* We are sorry to be compelled to remark, that the Royal Gardens at Kew partake of none of the liberality of the Experimental Garden of the Horticultural Society.--Not a single plant raised there is distributed-all access is denied, except the liberty to run through the gardens at the pas de charge, with a labourer at your heels. The great misfortune however is, that these gardens being considered as the public botanical gardens of the kingdom, all seeds of rare plants, &c. are sent there, and are therefore lost to the public.-But, fortunately, the Horticultural Society is not within the withering and baneful influence of Government Patronage; and it will, we hope, therefore flourish. If a ministerial member could ask of Lord Sidmouth the appointment of the gardener, the secretary, or the very porter or housekeeper to the Society, we should expect little good to arise from its institution, except to those who enjoyed the salary.

+ Vol. V, p. 92,

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southern parts of Europe, has so naturalized itself in Britain, as in some instances to ripen its fruit in the early part even of an unfavourable summer; and the Crab. has, in the same manner, adapted its habits to the frozen regions of Siberia ; but either of these fruits imported in their cultivated state from happier climates, are often found incapable of acquiring maturity, even when trained to a south wall.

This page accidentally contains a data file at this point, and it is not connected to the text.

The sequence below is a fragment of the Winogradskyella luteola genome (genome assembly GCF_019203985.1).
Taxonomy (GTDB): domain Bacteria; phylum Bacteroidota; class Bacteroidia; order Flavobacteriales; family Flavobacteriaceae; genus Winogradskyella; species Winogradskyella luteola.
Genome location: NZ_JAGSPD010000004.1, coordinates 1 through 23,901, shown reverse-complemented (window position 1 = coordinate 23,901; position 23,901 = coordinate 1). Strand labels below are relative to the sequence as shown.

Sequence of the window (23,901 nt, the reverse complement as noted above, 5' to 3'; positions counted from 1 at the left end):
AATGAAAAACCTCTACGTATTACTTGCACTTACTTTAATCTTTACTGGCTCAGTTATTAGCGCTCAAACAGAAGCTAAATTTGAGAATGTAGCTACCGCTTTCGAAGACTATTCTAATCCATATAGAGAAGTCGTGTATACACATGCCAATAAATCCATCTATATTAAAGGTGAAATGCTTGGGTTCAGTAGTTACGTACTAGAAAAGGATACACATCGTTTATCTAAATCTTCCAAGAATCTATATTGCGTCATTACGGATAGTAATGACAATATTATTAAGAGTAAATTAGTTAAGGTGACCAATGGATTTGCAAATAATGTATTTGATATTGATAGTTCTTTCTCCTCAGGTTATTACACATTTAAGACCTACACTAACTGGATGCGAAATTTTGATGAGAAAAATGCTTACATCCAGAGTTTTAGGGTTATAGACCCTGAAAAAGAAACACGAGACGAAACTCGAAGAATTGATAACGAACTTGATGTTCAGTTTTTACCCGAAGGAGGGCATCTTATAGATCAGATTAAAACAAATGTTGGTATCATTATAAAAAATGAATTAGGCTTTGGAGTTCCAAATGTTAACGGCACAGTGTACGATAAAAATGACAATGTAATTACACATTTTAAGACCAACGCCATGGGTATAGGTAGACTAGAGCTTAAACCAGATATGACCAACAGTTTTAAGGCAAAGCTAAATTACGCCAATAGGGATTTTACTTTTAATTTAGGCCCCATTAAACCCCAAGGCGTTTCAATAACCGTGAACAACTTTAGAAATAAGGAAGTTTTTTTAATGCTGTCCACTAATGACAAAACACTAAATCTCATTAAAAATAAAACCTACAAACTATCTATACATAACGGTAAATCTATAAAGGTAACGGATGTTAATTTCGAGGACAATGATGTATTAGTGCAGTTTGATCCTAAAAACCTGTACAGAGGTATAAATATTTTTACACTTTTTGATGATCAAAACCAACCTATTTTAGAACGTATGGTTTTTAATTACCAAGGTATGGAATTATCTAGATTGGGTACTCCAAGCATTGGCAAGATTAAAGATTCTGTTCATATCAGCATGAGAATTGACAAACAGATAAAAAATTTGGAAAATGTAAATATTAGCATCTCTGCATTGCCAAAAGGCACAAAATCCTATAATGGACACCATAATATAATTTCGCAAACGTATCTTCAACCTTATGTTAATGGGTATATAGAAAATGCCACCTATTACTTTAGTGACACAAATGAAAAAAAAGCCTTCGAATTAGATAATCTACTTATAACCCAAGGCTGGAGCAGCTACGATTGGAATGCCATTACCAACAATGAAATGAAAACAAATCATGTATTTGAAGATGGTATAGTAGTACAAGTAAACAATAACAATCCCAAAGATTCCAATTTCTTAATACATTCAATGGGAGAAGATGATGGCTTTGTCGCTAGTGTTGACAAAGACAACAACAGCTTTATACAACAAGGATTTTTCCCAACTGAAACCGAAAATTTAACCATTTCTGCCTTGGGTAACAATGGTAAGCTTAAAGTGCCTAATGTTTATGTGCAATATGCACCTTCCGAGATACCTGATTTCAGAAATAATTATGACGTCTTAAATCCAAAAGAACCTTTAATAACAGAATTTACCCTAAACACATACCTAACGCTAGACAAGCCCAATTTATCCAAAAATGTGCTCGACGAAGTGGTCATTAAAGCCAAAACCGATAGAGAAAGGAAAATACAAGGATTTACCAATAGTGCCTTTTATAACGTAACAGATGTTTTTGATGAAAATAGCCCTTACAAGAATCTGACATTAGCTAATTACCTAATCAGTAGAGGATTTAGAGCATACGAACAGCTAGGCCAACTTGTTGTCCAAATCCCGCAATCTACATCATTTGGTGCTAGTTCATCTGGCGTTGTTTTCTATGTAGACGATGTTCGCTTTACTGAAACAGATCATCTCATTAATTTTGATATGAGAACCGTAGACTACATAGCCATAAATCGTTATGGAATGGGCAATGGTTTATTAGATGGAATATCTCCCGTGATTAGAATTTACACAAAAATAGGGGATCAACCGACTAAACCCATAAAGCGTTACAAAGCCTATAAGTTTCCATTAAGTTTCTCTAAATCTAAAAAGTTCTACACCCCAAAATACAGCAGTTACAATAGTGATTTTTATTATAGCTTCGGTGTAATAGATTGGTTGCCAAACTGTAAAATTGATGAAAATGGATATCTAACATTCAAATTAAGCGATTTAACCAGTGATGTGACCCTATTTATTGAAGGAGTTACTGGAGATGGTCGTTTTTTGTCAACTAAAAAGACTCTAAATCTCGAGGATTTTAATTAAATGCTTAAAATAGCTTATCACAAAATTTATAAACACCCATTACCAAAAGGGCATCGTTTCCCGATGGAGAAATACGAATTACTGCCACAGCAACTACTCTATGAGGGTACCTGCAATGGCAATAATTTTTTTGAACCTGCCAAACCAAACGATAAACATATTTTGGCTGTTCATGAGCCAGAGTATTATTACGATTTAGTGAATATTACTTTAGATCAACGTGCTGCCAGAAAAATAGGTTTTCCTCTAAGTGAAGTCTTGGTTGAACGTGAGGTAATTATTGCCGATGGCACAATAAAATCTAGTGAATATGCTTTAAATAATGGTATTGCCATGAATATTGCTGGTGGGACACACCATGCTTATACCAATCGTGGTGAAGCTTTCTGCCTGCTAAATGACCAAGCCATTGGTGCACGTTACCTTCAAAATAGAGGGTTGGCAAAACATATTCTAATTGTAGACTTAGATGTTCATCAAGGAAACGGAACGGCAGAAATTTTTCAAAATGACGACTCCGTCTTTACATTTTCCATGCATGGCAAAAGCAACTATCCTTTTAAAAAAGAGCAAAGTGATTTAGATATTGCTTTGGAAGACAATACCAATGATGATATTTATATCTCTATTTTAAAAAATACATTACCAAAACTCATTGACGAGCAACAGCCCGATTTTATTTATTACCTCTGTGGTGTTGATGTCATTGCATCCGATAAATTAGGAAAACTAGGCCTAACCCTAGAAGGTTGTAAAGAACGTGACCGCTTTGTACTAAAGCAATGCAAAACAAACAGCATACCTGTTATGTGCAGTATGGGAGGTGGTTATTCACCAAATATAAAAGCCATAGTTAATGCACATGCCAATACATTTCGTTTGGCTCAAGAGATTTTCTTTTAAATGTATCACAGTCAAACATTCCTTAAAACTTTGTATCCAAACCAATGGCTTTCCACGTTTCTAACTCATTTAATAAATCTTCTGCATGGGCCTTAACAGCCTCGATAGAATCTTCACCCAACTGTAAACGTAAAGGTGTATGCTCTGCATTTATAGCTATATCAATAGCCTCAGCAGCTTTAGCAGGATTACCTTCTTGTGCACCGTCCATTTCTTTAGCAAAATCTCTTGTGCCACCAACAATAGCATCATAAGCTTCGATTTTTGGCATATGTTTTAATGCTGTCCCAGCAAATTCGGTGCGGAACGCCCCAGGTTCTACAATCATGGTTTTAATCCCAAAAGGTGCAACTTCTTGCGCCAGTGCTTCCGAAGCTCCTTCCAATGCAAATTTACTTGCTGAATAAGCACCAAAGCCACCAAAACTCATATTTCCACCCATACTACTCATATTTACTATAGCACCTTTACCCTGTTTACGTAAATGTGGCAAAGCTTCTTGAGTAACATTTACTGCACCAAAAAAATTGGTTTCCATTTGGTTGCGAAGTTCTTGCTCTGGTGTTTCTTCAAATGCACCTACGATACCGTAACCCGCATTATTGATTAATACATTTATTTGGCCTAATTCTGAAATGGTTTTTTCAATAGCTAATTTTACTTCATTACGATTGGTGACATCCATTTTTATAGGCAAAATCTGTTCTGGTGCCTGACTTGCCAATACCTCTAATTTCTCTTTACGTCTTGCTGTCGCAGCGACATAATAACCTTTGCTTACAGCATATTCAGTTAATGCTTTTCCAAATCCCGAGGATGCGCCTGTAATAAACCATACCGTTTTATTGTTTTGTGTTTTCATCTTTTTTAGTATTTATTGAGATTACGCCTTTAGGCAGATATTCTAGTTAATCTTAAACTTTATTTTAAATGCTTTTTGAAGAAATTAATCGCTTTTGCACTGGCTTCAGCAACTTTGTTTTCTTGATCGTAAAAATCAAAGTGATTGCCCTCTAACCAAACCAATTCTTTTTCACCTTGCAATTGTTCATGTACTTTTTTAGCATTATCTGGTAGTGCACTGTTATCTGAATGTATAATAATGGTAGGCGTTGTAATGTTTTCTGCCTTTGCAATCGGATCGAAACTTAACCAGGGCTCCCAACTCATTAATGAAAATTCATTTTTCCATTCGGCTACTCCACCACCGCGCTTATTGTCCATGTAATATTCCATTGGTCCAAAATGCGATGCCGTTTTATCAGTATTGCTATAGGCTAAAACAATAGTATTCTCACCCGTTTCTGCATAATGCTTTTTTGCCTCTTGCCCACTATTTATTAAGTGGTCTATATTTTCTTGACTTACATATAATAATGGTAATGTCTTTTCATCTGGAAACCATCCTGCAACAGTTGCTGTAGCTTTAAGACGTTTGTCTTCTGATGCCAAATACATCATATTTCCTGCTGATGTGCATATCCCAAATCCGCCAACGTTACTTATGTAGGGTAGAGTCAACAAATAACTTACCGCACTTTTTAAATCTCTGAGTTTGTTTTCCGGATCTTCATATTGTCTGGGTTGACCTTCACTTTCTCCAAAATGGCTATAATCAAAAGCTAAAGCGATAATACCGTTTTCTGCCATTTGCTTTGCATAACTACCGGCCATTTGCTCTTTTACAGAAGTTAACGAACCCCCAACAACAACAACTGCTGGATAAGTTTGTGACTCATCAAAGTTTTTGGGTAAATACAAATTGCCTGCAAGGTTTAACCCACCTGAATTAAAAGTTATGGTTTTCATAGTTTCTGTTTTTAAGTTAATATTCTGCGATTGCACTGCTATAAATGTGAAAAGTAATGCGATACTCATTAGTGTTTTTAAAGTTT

As the pear and crab tree have acquired the powers of ripening their fruit in climates much colder than those in which they are placed by nature, ground is afforded (observęs Mr Knight) to expect that the vine and the pear tree may be made to adapt their habits to our climate, so as to ripen their fruits without the aid of artificial heat, or the reflexion of a wall, though hitherto but little has been done to learn the mode of culture best. calculated to produce these changes: But the experiments of that gentleman already show, that as fine varieties, or nearly so, of fruit, may be raised in this country, as any which have been imported.

Variety is the constant attendant on cultivation ; and, in the offspring, is constantly seen, in a greater or less degree, the character of the parent from which they spring.